Which artists can you sing along with most easily? Those singers can serve as tonal models for you, as you develop your tone and style. You may struggle to think of singers you sound like - but keep that question in mind as you listen to different artists, and take note of those that feel like a more natural fit than others! Listen for singers with (1) a similar range to yours and (2) a tone quality that’s easy for you to recreate. Look through their song lists when searching for new songs to learn, and explore similar artists on Spotify/Pandora. 

     

    Some love for low voices

     

    Many beginning singers struggle with the high notes they hear from singers like Adam Levine, Ariana Grande, and Brendon Urie. These singers, in addition to having years of training and well-developed mixed coordination, have naturally higher ranges! See below for some fantastic lower-voiced singers, if you are an alto, baritone, or bass. 

     

    Lower-voiced female singers:

     

    Allison Moyet

    Amy Winehouse

    Annie Lennox

    Diana Krall

    Dua Lipa

    Etta James

    Fiona Apple

    Grace Jones

    Helen Shapiro

    Janis Joplin

    Joan Jett

    Karen Carpenter

    Lalah Hathaway

    Lana Del Rey

    Miley Cyrus

    Nina Simone

    Peggy Lee

    Shakira

    Shania Twain

    Stevie Nicks

    Toni Braxton

    Tracy Chapman 

  • C
    Camille van Niekerk 4 years ago

    Part 2 of the above article:

    Lower-voiced male singers:

     

    Anthony Kiedis (Red Hot Chili Peppers)

    Barry White

    Beck

    Bing Crosby

    Bruce Springsteen

    Cat Stevens

    Darius Rucker

    David Bowie

    Dean Martin

    Eddie Vedder

    Elvis Presley

    Frank Sinatra

    George Ezra

    James Blake

    John Fogerty (Creedence Clearwater Revival)

    John Legend

    John Lennon

    John Mayer

    Johnny Cash

    Luther Vandross

    Matt Berninger (The National)

    Michael Buble’

    Mick Jagger

    Randy Travis

    Ringo Starr

    Serj Tankian

     

    And finally, if you’re a higher-voiced female singer who doesn’t belt, see below for some sopranos who use a lot of head voice in their sound:

     

    Alison Krauss

    Ashanti

    Aurora

    Billie Eilish

    Birdy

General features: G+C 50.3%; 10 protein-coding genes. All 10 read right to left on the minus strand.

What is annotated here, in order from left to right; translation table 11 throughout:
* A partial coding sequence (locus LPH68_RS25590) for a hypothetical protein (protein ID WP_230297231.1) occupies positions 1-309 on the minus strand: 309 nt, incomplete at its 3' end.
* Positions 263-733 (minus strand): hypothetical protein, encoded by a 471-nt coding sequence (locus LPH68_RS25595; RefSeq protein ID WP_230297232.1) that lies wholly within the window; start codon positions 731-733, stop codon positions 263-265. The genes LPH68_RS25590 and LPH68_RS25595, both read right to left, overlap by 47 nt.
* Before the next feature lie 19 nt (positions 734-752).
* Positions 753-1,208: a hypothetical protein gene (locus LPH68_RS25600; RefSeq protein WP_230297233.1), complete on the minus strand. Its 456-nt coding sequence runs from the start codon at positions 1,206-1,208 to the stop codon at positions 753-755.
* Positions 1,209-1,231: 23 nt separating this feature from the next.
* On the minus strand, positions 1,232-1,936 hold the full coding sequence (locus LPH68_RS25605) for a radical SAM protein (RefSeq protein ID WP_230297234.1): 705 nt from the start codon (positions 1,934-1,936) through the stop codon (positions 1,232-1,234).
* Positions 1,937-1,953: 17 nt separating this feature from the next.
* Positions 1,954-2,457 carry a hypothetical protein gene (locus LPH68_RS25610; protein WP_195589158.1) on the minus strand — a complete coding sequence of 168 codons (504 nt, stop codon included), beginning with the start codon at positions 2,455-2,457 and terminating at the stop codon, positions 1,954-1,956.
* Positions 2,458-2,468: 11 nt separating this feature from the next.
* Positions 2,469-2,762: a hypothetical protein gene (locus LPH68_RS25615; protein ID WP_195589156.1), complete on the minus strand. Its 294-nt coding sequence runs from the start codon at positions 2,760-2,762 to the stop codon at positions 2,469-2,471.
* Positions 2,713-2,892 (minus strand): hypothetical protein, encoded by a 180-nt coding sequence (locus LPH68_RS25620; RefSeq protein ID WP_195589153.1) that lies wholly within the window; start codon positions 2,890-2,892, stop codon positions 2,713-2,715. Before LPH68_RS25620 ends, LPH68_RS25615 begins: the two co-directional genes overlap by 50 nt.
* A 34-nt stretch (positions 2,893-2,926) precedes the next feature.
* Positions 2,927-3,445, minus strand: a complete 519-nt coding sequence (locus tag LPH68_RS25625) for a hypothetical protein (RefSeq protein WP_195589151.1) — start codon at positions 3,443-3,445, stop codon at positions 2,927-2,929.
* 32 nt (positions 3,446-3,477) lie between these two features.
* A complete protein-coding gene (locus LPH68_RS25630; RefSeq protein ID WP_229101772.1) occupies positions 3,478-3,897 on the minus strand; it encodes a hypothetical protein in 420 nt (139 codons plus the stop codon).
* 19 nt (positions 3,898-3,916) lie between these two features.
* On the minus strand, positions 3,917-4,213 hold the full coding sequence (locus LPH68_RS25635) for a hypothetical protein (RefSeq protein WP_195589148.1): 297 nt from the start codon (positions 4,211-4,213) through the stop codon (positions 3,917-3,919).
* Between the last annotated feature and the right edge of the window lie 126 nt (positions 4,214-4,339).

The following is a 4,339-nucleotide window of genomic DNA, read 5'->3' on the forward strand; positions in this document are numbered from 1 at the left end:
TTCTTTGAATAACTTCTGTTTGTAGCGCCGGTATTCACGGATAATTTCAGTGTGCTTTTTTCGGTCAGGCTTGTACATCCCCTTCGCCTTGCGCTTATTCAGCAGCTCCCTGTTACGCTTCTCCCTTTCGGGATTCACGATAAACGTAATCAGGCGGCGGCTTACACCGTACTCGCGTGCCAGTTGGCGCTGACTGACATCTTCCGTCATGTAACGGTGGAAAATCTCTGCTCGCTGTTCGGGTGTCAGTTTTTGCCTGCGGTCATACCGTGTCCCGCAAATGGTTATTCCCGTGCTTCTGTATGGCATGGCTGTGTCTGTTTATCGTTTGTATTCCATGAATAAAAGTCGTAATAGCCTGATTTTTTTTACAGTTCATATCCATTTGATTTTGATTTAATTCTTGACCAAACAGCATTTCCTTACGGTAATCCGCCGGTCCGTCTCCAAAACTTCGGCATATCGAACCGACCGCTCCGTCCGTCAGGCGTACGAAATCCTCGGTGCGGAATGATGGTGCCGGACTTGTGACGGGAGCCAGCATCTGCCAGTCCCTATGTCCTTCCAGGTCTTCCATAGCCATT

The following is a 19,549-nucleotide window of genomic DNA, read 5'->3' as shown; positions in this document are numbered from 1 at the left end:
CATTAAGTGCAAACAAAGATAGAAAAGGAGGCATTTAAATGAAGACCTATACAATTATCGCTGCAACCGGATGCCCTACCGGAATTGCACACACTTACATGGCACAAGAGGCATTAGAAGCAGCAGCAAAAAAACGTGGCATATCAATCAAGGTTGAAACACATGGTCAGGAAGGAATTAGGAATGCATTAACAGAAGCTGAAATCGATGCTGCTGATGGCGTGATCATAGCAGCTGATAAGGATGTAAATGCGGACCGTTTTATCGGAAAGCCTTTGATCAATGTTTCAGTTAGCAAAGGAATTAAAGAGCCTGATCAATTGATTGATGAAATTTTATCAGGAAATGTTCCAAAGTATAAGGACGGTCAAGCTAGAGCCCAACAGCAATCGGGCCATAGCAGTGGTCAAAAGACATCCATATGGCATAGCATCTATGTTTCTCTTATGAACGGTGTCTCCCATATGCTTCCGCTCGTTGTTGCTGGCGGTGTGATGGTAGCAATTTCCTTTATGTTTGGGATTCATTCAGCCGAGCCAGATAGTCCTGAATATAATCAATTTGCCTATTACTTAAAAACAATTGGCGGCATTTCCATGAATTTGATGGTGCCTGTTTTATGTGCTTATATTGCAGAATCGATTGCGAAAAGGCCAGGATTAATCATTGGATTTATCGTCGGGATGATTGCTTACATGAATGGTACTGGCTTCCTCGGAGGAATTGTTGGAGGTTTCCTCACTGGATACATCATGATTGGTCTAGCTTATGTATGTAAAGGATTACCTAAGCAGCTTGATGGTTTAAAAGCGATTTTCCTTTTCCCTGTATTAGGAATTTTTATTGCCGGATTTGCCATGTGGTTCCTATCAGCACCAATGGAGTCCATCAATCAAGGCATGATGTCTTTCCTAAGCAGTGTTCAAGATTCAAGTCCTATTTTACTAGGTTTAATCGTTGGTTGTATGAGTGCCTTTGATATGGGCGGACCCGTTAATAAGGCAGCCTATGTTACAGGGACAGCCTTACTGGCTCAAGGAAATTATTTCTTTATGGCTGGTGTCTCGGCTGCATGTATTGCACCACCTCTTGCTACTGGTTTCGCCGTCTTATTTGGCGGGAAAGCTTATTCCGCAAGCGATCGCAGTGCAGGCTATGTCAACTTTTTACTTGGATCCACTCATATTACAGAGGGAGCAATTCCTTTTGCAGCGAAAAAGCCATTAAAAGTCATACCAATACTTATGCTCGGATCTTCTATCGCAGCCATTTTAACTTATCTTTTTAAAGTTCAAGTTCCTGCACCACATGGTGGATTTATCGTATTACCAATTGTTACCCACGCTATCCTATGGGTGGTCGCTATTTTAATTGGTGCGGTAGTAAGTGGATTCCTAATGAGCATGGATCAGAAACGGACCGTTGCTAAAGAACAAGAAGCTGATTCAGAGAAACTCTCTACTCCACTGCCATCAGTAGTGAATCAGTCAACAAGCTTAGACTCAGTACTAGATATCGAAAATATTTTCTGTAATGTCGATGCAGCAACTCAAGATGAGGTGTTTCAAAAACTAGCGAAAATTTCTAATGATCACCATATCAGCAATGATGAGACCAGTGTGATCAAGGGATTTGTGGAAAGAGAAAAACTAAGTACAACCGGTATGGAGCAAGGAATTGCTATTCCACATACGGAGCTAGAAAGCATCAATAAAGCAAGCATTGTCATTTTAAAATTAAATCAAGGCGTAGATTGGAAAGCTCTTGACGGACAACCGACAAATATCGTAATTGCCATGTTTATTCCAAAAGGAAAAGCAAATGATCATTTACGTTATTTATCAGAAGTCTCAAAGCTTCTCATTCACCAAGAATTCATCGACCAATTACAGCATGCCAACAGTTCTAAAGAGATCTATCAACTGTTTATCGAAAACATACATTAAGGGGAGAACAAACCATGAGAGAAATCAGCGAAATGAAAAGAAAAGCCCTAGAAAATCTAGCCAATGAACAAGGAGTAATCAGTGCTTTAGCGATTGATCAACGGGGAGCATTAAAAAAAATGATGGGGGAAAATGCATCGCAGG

Björk

    Blossom Dearie

    Ellie Goulding

    Ingrid Michaelson

    Joan Baez

    Kate Bush

    Lily Allen

    Regina Spektor

    Tori Amos

     

    Finding your “wheelhouse” takes time and a lot of experimentation! Listen to music from different genres and eras, and find the styles that help you sound and feel your best when you sing.

     

  • T
    Tina Thai 4 years ago

    Thanks so much Camille for such a thorough response! I love you the content you have created that works so well, especially for the shy and the newbs ;)

  • C
    Camille van Niekerk 4 years ago

    My pleasure, Tina! It's a very brave thing to work on your voice and sing in front of others. Best of luck to you!

  • S
    Steffen Sandermann 4 years ago

    Hi Camille, this is a great response here, very encouraging, thank you. I just think I also would add Louis Armstrong in the bass section, right? I also watched the Alicia Keys and Billie Eilish thing some time ago and noticed both did covers of the other, independently: https://www.youtube.com/watch?v=H1sG-C8ajbo So we seek our challenges, right? Personally, I like or prefer to speak of version or may be better still: variations, like in classical music when you do variations of the certain melody or song? The classical example would be Bach's The Art of the Fugue, so it's always that new variation that can be so enchanting. I recently watched your own Ukulele cover of Yebba's Where do we go recently and was so enchanted by the way you sang it and how this sounded, I prefer it over the original version. So, it is a cover, as you say, but in my view it is a variation which is something new and exists in its own right. What do you think?

  • C
    Camille van Niekerk 4 years ago

    Definitely, Steffen! I actually did list Louis here: https://www.30daysinger.com/blog/low-voice-types-bass-baritone-and-tenor-range

    Oh, I agree 100%. I love many covers more than I love the originals (all due respect to the original artists) - for example, Jeff Buckley's "Hallelujah" and Johnny Cash's "Hurt". And one beautiful thing about music is that it's open to the interpretation of both listeners and artists. 

    Thank you for listening and for your feedback! I think another genre of music with "variations" built in is jazz. We might think of "Fly me to the moon" as Frank Sinatra's song, or "Someone to watch over me" as Ella Fitzgerald's - but in reality, they're both jazz standards that have been sung by countless artists, each with their own interpretation and influence. 

  • J
    Joel Fredin 3 years ago

    Is it possible for you to list some Jazz songs that are beginner friendly?

    Best wishes,
    Joel

Please login or register to leave a response.